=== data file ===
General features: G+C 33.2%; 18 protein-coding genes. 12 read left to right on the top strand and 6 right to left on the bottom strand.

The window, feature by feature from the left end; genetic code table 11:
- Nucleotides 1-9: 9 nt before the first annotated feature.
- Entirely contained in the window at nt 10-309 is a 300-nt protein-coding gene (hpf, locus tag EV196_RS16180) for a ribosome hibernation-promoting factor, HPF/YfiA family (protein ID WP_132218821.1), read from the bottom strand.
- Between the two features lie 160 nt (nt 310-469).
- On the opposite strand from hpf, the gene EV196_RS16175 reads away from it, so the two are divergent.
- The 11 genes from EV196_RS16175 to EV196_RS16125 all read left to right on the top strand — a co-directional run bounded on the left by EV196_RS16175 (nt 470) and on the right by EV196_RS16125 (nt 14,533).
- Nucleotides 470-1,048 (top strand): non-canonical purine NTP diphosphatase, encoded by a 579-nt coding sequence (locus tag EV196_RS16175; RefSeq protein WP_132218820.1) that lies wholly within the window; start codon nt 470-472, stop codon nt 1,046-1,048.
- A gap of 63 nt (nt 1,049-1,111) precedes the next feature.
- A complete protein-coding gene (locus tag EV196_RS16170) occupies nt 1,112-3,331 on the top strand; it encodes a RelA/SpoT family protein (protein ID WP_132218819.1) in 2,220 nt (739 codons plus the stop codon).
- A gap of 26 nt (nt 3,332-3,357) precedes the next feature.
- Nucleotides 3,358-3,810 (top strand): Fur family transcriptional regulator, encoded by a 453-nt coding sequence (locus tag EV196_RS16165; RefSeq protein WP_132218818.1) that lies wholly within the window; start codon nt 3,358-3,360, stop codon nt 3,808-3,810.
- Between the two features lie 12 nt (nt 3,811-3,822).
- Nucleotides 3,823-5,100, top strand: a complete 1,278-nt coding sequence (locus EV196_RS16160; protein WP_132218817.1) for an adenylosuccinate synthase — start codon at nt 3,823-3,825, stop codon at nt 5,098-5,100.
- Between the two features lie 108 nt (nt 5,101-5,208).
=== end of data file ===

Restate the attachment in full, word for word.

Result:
General features: G+C 33.2%; 18 protein-coding genes. 12 read left to right on the top strand and 6 right to left on the bottom strand.

The window, feature by feature from the left end; genetic code table 11:
- Nucleotides 1-9: 9 nt before the first annotated feature.
- Entirely contained in the window at nt 10-309 is a 300-nt protein-coding gene (hpf, locus tag EV196_RS16180) for a ribosome hibernation-promoting factor, HPF/YfiA family (protein ID WP_132218821.1), read from the bottom strand.
- Between the two features lie 160 nt (nt 310-469).
- On the opposite strand from hpf, the gene EV196_RS16175 reads away from it, so the two are divergent.
- The 11 genes from EV196_RS16175 to EV196_RS16125 all read left to right on the top strand — a co-directional run bounded on the left by EV196_RS16175 (nt 470) and on the right by EV196_RS16125 (nt 14,533).
- Nucleotides 470-1,048 (top strand): non-canonical purine NTP diphosphatase, encoded by a 579-nt coding sequence (locus tag EV196_RS16175; RefSeq protein WP_132218820.1) that lies wholly within the window; start codon nt 470-472, stop codon nt 1,046-1,048.
- A gap of 63 nt (nt 1,049-1,111) precedes the next feature.
- A complete protein-coding gene (locus tag EV196_RS16170) occupies nt 1,112-3,331 on the top strand; it encodes a RelA/SpoT family protein (protein ID WP_132218819.1) in 2,220 nt (739 codons plus the stop codon).
- A gap of 26 nt (nt 3,332-3,357) precedes the next feature.
- Nucleotides 3,358-3,810 (top strand): Fur family transcriptional regulator, encoded by a 453-nt coding sequence (locus tag EV196_RS16165; RefSeq protein WP_132218818.1) that lies wholly within the window; start codon nt 3,358-3,360, stop codon nt 3,808-3,810.
- Between the two features lie 12 nt (nt 3,811-3,822).
- Nucleotides 3,823-5,100, top strand: a complete 1,278-nt coding sequence (locus EV196_RS16160; protein WP_132218817.1) for an adenylosuccinate synthase — start codon at nt 3,823-3,825, stop codon at nt 5,098-5,100.
- Between the two features lie 108 nt (nt 5,101-5,208).